What was your experience as an Australian publishing with an American publishing company?
Wonderful! While it comes with downsides like 5 AM phone calls, being published in America was always my goal. Being internationally published has allowed me to reach a larger audience than I would’ve been able to otherwise, and knowing that my book is in the hands of so many people is an unbelievably special experience. Over the last five years I’ve adjusted to having professional calls at odd hours of the day, waking up to exciting emails, and sometimes waking up to Twitter being on fire and blearily trying to figure out what happened over the last eight hours. With an incredibly supportive, communicative agent and publishing team, I’ve been extremely blessed.
(Purely selfish question so I can go) Do you plan on having any Australian events?
Hah! Please do! I have some things later this year that I’m unable to announce just yet, but I can confirm the launch of Only Mostly Devastated will be held at Readings St Kilda on the 12th March, and I will also be a panellist at YA day in Melbourne on the 14th March! (That reminds me, I have to go update my website . . . the events page isn’t going to be so quiet from now on).
If you’re a Melbournian, please come along to support Sophie at the Only Mostly Devastated launch!
About the book
Publisher: Wednesday Books / St Martin’s Press
Release Date: 3/3/2020
When Ollie meets his dream guy, Will, over summer break, he thinks he’s found his Happily Ever After. But once summer’s ended, Will stops texting him back, and Ollie finds himself one prince short of a fairytale ending. To complicate the fairytale further, a family emergency sees Ollie uprooted and enrolled at a new school across the country—Will’s school—where Ollie finds that the sweet, affectionate and comfortably queer guy he knew from summer isn’t the same one attending Collinswood High. This Will is a class clown, closeted—and, to be honest, a bit of a jerk.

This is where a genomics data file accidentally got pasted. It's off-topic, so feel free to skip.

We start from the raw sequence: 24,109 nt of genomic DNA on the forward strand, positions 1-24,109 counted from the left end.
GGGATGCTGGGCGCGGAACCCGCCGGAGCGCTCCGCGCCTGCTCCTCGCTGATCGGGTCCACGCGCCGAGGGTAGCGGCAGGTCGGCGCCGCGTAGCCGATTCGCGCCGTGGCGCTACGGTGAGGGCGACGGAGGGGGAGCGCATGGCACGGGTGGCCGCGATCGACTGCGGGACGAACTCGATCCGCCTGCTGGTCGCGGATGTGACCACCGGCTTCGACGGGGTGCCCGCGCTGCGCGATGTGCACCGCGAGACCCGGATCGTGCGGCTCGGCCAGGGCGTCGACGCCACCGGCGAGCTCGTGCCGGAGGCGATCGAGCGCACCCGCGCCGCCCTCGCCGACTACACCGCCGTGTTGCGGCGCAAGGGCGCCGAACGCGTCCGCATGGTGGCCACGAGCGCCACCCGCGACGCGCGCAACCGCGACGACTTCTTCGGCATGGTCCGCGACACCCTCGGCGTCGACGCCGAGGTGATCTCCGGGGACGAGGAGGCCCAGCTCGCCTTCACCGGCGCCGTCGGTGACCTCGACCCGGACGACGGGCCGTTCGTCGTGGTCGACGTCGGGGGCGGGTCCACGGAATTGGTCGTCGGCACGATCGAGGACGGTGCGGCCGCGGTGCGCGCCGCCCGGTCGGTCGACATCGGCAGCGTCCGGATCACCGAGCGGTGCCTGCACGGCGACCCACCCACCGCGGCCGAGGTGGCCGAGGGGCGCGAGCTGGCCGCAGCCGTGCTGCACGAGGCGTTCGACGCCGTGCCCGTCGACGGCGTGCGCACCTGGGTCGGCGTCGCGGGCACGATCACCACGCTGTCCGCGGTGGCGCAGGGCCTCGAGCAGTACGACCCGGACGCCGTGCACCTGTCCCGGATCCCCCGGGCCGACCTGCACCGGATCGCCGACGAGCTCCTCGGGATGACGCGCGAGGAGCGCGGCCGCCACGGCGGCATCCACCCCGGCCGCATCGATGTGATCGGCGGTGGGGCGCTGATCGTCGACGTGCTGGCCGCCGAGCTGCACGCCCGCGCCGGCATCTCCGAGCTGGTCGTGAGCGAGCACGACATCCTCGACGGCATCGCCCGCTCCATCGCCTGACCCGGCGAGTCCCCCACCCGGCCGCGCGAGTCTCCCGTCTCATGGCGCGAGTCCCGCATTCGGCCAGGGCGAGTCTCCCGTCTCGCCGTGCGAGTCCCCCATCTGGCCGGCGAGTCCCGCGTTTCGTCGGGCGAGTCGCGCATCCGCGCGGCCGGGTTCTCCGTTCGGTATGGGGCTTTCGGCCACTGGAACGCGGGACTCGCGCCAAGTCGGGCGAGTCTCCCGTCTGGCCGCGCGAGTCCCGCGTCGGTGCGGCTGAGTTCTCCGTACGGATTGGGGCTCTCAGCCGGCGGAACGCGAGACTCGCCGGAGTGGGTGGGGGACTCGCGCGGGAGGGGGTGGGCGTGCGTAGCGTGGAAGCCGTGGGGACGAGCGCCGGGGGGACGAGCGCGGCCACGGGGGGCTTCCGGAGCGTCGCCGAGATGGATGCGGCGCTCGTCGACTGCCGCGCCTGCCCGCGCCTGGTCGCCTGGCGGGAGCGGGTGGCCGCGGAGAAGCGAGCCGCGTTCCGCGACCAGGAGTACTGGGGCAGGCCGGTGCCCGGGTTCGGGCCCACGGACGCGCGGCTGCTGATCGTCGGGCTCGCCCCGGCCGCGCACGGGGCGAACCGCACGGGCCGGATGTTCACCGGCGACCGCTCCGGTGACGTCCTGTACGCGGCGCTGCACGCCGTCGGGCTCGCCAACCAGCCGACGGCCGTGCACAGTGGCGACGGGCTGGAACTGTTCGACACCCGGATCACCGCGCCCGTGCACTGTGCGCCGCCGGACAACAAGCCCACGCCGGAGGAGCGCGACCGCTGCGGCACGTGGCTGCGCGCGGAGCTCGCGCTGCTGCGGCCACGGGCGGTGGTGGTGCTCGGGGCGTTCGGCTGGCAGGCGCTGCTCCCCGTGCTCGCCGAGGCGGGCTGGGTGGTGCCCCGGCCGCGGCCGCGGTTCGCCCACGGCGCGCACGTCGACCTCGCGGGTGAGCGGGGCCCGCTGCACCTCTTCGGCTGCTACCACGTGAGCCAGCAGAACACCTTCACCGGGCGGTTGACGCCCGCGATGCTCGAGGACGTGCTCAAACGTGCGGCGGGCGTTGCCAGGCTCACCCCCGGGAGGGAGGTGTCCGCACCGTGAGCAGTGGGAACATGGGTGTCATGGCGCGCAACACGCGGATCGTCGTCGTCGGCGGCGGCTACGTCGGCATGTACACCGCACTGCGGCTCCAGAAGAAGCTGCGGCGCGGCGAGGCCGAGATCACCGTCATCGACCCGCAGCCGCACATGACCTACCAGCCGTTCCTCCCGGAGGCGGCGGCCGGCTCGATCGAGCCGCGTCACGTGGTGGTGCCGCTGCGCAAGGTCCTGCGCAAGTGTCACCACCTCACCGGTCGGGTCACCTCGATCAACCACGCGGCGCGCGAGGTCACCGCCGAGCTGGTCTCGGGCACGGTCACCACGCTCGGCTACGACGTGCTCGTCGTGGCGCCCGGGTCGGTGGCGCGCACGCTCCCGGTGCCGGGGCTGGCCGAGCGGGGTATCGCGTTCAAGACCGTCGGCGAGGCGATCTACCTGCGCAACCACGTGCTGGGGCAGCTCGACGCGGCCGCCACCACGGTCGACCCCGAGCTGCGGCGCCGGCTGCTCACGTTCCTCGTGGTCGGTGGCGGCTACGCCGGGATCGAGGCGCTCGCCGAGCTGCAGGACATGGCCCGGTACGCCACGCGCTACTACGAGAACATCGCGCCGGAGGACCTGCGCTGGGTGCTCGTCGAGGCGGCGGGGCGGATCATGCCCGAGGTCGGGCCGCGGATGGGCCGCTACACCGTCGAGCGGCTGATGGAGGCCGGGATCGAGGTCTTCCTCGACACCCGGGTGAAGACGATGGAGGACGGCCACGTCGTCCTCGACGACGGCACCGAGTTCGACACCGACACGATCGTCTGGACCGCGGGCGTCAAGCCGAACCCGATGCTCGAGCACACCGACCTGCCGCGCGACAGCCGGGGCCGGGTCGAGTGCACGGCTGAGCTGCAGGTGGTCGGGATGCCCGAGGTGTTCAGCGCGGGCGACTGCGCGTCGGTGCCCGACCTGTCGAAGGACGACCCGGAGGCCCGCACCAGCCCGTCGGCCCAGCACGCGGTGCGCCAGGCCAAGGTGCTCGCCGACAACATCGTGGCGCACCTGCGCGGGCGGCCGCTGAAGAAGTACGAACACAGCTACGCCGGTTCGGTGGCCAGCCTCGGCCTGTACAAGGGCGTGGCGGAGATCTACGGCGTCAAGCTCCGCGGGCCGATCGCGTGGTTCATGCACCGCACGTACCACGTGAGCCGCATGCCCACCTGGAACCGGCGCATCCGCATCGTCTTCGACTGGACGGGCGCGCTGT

Ollie has no intention of pining after a guy who clearly isn’t ready for a relationship. But as Will starts ‘coincidentally’ popping up in every area of Ollie’s life, from music class to the lunch table, Ollie finds his resolve weakening.
The last time he gave Will his heart, Will handed it back to him trampled and battered. Ollie would have to be an idiot to trust him with it again.
Simon vs. the Homo Sapiens Agenda meets Clueless in this hilarious, heartfelt Grease-inspired YA rom-com.
~ Preorder the novel ~
About the author
Sophie Gonzales writes Young Adult queer rom-coms with memorable characters, biting wit and endless heart.
Her debut YA rom-com, Only Mostly Devastated, is out March 2020 through Wednesday Books / Macmillan (USA) and Hodder Children’s Books / Hachette (UK / Commonwealth). She is also the author of The Law of Inertia and The Ex-Girlfriend Getter-Backer Experiment (Wednesday Books 2021).
When she isn’t writing, Sophie can be found ice skating, performing in musical theatre, and practicing the piano. She currently lives in Melbourne, Australia where she works as a psychologist.
She is represented by Moe Ferrara of Bookends Literary Agency.
Connect with Sophie: